This is far from the first time a tech giant has been accused of taking sides in a geopolitical quarrel. In 2010, Google Maps found itself in the middle of a live border dispute between Costa Rica and Nicaragua. In 2011, Facebook effectively acknowledged sovereignty of Kosovo despite the nation’s lack of official U.N. recognition. In 2013, Google again caused a minor diplomatic row by appearing to recognize the state of Palestine by changing the label on its localized search page from “Google Palestinian Territories” to “Google Palestine.”

This isn’t even the first time social networks’ profile verification features have become deeply politicized. Twitter has learned this lesson many times over, its own checkmark verification regime sparking actual diplomatic outcry by the Ukrainian embassy to the U.K. when the platform appeared to legitimize Russian control over Crimea by verifying a Russian diplomatic account in the contested territory.

Concerns about verified status extend beyond international diplomacy: Twitter was celebrated by some and criticized by others for choosing ideological sides when it revoked the verified statuses of right-wing trolls and white supremacists. The company admitted that while the tool was intended to be a neutral indicator of authenticity, “verification has long been perceived as an endorsement.” It updated its policy to allow the status to be removed if verified users engage in hate speech and other threatening behaviors that violate the platform’s code of conduct.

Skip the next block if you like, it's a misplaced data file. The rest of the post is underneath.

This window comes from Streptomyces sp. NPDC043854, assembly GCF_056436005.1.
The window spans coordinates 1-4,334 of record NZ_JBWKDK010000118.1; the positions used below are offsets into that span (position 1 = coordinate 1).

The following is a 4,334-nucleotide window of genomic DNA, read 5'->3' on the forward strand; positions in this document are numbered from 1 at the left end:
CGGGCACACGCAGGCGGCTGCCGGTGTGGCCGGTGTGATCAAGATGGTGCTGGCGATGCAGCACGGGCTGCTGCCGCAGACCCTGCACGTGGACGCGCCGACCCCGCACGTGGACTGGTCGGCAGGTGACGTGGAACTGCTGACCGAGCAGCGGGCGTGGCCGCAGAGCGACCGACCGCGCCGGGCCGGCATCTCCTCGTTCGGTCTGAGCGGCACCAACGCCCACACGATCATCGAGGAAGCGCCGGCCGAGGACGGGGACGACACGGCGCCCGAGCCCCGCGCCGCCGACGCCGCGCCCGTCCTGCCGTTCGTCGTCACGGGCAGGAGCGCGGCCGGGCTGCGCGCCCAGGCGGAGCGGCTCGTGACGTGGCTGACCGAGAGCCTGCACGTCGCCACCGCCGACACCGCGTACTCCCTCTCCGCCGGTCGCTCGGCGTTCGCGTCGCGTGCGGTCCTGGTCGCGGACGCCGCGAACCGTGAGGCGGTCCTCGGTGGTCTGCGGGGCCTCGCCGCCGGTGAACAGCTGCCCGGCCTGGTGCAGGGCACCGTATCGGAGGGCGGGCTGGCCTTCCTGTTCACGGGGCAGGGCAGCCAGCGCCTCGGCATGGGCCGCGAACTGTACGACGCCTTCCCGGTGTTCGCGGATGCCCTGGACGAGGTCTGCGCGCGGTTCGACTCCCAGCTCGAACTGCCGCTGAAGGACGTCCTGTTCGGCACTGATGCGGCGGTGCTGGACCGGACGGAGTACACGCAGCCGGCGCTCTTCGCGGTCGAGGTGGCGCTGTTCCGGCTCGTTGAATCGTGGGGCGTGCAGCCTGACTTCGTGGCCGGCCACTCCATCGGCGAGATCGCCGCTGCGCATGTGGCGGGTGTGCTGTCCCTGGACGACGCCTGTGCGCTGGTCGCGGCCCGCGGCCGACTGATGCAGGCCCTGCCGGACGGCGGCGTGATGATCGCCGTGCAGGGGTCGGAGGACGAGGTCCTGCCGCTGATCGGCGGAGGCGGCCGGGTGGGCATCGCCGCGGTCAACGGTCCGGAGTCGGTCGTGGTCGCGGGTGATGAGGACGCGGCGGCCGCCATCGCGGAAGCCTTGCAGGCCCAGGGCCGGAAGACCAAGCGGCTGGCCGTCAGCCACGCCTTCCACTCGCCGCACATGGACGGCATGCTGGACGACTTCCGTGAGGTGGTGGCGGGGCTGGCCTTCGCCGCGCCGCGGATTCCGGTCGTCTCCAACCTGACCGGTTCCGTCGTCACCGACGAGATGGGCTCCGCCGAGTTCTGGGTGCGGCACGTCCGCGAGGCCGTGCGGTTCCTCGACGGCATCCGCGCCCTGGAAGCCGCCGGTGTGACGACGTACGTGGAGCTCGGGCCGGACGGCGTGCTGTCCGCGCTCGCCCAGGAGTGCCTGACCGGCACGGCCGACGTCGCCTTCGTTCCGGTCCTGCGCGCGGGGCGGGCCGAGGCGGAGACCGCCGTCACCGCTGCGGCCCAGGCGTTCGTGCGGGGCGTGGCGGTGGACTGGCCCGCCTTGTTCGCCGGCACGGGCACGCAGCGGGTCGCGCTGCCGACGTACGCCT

Platforms must also sometimes decide whether to consider removing controversial and authoritarian leaders outright. Instagram blocked, unblocked, and then re-blocked Chechen dictator Ramzan Kadyrov after the U.S. Treasury Department sanctioned him under the Magnitsky Act. (As a U.S. company, Facebook explained the move as a “legal obligation.”) Facebook banned a number of Myanmar military officials after a U.N. report recommended the generals’ prosecution for war crimes, though media reports and human rights advocacy also reportedly informed the company’s decision.